Masada, an ancient mountaintop fortress in southeast Israel, is the site of the Jews’ last stand against the Romans after the fall of Jerusalem in AD 70.
Masada occupies the entire top of a great mesa near the southwest coast of the Dead Sea. The boat-shaped mountain towers 1,424 feet or 434 meters above the level of the Dead Sea. It has a summit area of about 18 acres. Some authorities hold that the site was settled at the time of the First Temple (circa 900 BC), but Masada is renowned for the palaces and fortifications of Herod the Great, king of Judadea under the Romans, who ruled from 37 to 34 BC, It is also known for its resistance to the Roman siege in AD 72 through 73.
Although first fortified by the Hasmonean king Alexander Jannaeus who ruled from 103 to 76 BC, Herod was the chief builder of Masada. His constructions included two ornate palaces (one of them on three levels), heavy walls, and aqueducts, which brought water to cisterns holding nearly 200,000 gallons or 750,000 liters. After Herod’s death in 4 BC, Masada was captured by the Romans, but the Jewish Zealots, a sect that staunchly opposed domination by Rome, took it by surprise in AD 66.
Following the fall of Jerusalem, and the destruction of the Temple in AD 70, the Masada garrison—the last remnant of Jewish rule in Palestine—refused to surrender and was besieged by the Roman legion X Fretensis. It took the Roman army almost 15,000, fighting a defending force of less than 1,000, including women and children, almost two years to subdue the fortress. The besiegers built a sloping ramp to attack the stronghold, which fell only after the Romans fired the defenders’ wooden walls. The Zealots, however, preferred death to enslavements, and the conquers found that the defenders, led by Eleazar ben Jair, had taken their own lives (April 15, AD 73). Only seven women and children—who had hidden in a water conduit—survived to tell the tale. Masada was briefly reoccupied by the Jews in the 2nd century AD and was the site of a Byzantine church on the 5th-6th century. Thereafter, it was abandoned until the 20th century, except for a brief interval during the Crusades; the Arabs called the mountain as-Sabaa (The Accursed).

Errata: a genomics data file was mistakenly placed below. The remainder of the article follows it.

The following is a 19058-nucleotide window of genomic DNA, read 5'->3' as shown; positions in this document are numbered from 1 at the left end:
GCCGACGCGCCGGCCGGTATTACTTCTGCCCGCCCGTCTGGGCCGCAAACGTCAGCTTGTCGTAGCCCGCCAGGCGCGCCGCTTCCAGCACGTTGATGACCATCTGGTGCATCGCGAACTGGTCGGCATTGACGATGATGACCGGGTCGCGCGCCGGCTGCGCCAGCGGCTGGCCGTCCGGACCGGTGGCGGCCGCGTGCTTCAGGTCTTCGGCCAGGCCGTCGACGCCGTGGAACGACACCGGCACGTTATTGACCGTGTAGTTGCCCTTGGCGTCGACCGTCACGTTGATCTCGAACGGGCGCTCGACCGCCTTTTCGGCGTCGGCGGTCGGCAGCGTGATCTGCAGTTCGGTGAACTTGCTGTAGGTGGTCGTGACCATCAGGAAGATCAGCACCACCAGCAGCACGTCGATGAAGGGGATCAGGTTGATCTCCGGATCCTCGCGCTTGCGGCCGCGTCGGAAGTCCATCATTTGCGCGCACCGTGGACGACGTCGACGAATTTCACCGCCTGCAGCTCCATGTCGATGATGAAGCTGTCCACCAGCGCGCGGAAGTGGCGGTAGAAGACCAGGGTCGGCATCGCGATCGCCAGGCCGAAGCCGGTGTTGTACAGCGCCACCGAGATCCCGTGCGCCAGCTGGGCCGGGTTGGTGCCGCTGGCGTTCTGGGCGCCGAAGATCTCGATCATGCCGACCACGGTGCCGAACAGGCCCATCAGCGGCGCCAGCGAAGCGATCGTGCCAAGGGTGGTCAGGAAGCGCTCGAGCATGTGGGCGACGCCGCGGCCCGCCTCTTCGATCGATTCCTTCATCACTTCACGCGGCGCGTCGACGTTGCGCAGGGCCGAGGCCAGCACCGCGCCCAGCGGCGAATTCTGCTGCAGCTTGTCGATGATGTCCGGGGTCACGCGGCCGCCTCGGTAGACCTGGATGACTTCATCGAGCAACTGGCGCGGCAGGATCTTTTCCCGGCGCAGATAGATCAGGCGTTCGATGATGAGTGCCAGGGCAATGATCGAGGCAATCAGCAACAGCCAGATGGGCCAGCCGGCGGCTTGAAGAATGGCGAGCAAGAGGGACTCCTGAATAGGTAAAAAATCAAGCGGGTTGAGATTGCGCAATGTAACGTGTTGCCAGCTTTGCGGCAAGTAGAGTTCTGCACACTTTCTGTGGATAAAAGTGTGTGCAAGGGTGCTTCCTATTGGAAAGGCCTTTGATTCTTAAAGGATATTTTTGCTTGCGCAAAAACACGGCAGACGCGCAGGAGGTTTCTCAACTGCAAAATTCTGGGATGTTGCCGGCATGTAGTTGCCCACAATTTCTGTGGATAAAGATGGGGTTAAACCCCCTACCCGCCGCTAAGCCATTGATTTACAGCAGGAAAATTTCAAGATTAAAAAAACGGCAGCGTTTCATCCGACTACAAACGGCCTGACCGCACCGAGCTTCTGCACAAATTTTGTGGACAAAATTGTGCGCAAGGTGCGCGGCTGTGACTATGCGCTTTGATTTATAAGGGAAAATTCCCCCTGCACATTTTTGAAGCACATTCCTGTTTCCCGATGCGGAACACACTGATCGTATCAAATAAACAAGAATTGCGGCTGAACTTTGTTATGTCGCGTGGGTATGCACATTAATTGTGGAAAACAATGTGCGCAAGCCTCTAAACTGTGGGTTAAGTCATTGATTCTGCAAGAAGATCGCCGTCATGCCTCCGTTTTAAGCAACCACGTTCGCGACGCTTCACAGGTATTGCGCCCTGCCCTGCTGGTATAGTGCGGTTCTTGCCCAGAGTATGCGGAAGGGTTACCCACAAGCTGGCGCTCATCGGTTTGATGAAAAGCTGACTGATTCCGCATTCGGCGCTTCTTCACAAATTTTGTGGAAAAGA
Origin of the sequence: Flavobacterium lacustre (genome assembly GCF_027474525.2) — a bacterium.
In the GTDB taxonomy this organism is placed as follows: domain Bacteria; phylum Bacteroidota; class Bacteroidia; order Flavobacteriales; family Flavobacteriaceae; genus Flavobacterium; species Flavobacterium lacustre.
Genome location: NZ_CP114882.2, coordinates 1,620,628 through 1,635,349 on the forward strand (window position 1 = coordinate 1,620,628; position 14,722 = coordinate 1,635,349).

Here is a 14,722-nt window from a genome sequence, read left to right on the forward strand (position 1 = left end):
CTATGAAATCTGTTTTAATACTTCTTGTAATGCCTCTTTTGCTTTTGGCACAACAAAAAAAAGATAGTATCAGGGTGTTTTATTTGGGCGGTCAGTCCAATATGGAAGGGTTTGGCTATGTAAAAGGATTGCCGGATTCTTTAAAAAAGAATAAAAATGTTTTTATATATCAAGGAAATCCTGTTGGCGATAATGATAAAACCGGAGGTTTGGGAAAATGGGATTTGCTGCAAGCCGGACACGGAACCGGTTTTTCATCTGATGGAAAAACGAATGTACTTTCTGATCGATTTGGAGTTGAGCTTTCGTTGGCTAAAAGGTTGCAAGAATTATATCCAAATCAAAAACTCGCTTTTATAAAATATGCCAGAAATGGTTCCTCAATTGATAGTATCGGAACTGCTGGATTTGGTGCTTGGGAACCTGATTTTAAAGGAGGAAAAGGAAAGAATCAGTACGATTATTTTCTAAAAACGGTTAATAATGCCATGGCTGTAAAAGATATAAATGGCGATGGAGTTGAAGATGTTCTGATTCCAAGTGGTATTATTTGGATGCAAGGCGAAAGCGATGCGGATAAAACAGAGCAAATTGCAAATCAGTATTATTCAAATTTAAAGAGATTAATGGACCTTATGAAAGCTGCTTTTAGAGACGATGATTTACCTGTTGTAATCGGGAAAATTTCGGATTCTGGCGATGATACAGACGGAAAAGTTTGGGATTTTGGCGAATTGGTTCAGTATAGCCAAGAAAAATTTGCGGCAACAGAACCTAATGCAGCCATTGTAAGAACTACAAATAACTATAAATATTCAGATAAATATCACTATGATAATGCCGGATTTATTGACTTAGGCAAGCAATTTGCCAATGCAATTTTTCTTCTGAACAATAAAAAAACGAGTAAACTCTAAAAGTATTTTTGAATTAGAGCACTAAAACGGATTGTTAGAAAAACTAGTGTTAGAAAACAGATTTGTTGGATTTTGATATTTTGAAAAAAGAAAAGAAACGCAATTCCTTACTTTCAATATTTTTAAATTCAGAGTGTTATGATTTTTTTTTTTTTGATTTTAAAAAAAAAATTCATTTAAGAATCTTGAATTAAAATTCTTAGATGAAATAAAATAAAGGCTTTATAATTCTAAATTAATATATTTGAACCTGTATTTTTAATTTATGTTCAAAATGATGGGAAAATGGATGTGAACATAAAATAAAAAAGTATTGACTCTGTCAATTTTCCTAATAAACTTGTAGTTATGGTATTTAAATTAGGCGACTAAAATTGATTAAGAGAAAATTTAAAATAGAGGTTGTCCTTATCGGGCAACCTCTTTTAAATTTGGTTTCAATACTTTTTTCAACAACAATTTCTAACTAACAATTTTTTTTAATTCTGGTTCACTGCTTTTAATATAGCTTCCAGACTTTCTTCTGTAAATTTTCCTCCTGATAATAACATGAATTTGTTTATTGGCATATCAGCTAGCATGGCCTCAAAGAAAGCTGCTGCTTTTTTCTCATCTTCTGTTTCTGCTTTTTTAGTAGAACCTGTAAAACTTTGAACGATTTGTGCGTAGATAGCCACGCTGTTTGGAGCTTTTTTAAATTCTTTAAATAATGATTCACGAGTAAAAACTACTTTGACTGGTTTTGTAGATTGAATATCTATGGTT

A general survey of the ruins was made by Israeli archeologists in 1955-56, and the entire mountaintop was excavated by Yigael Yadin in 1963-65, assisted by thousands of volunteers from around the world. The descriptions of the Roman-Jewish historian Joesphus, until then the only detailed source of Masada’s history, were found to be extremely accurate; the palaces, storehouses, defense works and Roman camps and siege works were all revealed and cleared. A synagogue and ritual bath discovered there are the earliest yet found in Palestine. Among the most interesting discoveries is fragments of broken pottery inscribed with Hebrew personal names. These may be lots cast by the last defenders to determine who should die first.
In the 20th century Masada has become a symbol of Jewish national heroism, and the difficult ascent is regularly performed by Israeli youth groups. It is now one of Israel’s most popular tourist attractions. Arkia, Israel’s domestic airline, provides regular service to a small airfield on the adjacent Dead Sea plain.
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